Estimates vary but we are certainly in $100 billion, 100GW territory with the booming photovoltaic market. The new IDTechEx report, ‘Electronics Reshaped 2020-2040’ reveals solar market growth by new capabilities opening previously impossible applications.
Well-rehearsed is how silicon is in the lead with massive Chinese investment likely to see single-crystal silicon usurp polycrystalline silicon as its newly-affordable extra electricity output attracts. Amorphous silicon, dye-sensitized solar cells, and cadmium telluride improve little and cadmium is scarcely the tastiest element on the menu alongside, shock horror, lead in the newly arrived perovskite challenger – so what are we missing?
It is copper-indium-gallium-diselenide CIGS up fifty-fold in sales in only ten years. From joke level, leader Solar Frontier of Japan now has one percent of global PV output and CIGS overall has passed 2% by ‘redefining the battleground’. Flexible photovoltaics so often means heavy and slightly bendable with a dubious salesman attached. Not CIGS. This even appears as the 300kW version of Renovagen of the UK that unrolls like a carpet to act as a complete microgrid.
CIGS is the lowest cost of ownership on a building façade because no strengthening is needed, unlike so much competition, and it lasts – no compromises. Other lightweight versions usually have a life issue, which does not amuse architects. MIT used CIGS for mobile desalinators in Puerto Rico citing, ‘Waterproof, thin, and extremely durable, good even at sunrise and sunset, high-power output even when part shaded, keeps working even if penetrated by tree branch’.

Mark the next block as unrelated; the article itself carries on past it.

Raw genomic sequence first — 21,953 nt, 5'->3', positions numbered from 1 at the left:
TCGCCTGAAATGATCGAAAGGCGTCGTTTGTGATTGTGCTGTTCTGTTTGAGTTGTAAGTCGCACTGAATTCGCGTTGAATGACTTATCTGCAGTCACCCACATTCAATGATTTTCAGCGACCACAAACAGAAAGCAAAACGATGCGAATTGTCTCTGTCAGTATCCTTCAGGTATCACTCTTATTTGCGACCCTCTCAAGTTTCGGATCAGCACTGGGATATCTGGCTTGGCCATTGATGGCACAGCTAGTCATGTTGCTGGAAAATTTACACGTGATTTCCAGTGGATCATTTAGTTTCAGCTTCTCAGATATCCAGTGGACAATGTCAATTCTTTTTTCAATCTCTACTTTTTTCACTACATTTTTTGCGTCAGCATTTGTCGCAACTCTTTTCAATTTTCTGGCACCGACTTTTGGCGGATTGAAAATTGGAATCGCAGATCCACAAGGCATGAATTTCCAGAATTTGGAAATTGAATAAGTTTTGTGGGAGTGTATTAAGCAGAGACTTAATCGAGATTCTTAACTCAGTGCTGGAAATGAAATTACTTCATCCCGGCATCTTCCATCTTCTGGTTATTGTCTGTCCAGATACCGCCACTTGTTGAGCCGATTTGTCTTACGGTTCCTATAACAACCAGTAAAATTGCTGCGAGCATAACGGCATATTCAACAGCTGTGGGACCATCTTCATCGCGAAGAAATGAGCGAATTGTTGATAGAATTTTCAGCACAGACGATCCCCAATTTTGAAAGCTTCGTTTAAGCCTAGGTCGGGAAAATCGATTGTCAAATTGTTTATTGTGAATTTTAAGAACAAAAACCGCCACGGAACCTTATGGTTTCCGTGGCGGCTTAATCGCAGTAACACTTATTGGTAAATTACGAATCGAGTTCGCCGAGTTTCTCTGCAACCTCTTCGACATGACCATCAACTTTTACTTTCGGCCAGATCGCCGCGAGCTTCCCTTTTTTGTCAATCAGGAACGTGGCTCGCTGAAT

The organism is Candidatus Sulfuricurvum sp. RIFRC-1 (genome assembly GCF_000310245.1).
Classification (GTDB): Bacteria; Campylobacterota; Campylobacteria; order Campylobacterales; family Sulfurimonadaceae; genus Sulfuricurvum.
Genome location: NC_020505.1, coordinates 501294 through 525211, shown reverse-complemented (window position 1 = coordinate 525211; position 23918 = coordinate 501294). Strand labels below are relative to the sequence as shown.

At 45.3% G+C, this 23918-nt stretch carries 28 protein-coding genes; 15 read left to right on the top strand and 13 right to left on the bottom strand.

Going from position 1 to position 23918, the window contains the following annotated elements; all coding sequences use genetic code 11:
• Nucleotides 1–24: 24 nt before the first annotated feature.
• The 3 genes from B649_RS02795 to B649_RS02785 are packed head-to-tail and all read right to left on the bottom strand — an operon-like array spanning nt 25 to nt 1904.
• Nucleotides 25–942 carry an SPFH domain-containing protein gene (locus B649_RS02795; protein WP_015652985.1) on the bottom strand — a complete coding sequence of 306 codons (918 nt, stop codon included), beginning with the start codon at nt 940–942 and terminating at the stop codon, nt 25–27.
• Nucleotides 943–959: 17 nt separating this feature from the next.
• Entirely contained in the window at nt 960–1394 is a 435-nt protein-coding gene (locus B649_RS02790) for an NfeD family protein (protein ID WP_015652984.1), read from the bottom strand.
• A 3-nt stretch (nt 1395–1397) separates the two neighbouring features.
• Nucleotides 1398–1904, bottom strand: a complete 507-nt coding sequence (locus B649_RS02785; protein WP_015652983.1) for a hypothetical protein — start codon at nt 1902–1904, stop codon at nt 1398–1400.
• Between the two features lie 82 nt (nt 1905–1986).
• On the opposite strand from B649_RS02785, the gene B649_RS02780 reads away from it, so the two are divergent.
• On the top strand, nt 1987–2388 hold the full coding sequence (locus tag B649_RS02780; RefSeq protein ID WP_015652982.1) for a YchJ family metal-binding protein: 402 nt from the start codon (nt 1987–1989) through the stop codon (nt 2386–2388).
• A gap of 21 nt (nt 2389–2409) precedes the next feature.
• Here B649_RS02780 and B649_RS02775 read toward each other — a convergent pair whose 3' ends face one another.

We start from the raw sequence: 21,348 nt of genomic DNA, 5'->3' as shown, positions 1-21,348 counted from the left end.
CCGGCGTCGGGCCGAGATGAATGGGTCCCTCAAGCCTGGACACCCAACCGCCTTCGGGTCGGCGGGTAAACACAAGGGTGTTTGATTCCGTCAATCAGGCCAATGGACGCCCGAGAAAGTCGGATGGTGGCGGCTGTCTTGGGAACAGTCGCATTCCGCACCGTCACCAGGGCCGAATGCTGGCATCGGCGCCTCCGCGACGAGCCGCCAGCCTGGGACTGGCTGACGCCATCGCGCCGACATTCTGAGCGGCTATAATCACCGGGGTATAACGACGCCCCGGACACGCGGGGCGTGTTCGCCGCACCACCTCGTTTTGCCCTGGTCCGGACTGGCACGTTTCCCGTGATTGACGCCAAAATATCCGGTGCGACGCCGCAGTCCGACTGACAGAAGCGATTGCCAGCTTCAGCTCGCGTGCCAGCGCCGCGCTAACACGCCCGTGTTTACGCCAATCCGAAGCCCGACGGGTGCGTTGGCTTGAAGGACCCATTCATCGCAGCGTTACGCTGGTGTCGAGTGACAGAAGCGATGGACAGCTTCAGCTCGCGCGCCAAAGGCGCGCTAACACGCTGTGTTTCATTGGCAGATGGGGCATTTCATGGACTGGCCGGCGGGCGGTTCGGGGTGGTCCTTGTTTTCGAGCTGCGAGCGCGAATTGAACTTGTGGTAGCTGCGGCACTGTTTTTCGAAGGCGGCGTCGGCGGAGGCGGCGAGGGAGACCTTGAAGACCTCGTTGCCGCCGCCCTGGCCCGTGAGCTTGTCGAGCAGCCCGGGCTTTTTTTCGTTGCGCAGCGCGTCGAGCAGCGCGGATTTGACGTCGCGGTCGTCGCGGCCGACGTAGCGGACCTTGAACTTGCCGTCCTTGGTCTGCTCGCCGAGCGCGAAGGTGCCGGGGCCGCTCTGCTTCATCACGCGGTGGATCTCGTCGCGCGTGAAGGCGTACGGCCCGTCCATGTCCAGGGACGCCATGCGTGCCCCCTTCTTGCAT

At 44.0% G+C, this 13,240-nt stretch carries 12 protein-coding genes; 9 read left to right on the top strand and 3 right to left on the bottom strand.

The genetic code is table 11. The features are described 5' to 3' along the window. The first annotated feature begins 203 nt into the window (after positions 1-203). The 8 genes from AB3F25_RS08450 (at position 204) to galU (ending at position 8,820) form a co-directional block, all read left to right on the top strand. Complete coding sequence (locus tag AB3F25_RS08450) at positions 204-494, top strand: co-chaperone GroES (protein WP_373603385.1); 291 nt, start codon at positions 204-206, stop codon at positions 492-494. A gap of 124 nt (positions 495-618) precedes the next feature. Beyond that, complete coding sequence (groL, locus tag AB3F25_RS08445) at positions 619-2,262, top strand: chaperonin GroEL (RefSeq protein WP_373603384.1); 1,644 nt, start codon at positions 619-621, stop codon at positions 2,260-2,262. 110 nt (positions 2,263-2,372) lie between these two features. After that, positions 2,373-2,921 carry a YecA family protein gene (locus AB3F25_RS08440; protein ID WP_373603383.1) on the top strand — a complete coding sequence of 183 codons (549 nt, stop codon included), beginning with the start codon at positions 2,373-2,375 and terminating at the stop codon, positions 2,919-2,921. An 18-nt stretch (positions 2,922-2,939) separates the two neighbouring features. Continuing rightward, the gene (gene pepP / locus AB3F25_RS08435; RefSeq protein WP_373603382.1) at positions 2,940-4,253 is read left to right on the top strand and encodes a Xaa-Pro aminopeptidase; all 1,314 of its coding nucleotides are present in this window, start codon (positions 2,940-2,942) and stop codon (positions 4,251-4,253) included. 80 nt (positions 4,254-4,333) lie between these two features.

A smart pitch black, CIGS has a superb route to improvement with research efficiencies now mixing it with the best of heavy, thick, brittle silicon-in-glass. That is three times the efficiency of flexible organic photovoltaics OPV. Indeed, lightweight polymer CIGS substrates (Flisom with EMPA of Switzerland and now further improvements by Korea Institute of Energy Research) are gaining favour.
Semi-transparent CIGS has been demonstrated. Problematic indium-tin-oxide transparent conductive electrode with its brittleness and price hikes is usually unnecessary. Although there is a scrap of cadmium in today’s versions that does not appear in the next generation. We shall see more CIGS as feedstock and reels but, to be fair, work on photovoltaic paint is currently focused on three other options.
CIGS will not take over the world but it contributes to solar beating wind because of faster cost reduction and no moving parts. It is not winning the battle for solar vehicle bodywork: single crystal silicon has grabbed most of that, leaving CIGS some retrofit business, but CIGS may fight back with similar efficiency and lighter weight in due course. CIGS certainly powers the trend to go off-grid with microgrids as analysed in the IDTechEx report, ‘Distributed Generation: Off-Grid Zero-Emission kW-MW 2020-2040’.
Little wonder that there are expansion plans for multiple gigawatts of extra CIGS production. Chinese construction materials and engineering company CNBM, electricity equipment supplier Shanghai Electric and subsidiaries of mining and generation giant China Energy Investment Corporation (formerly Shenhua Group) have just made strategic investments in CIGS technology and production equipment.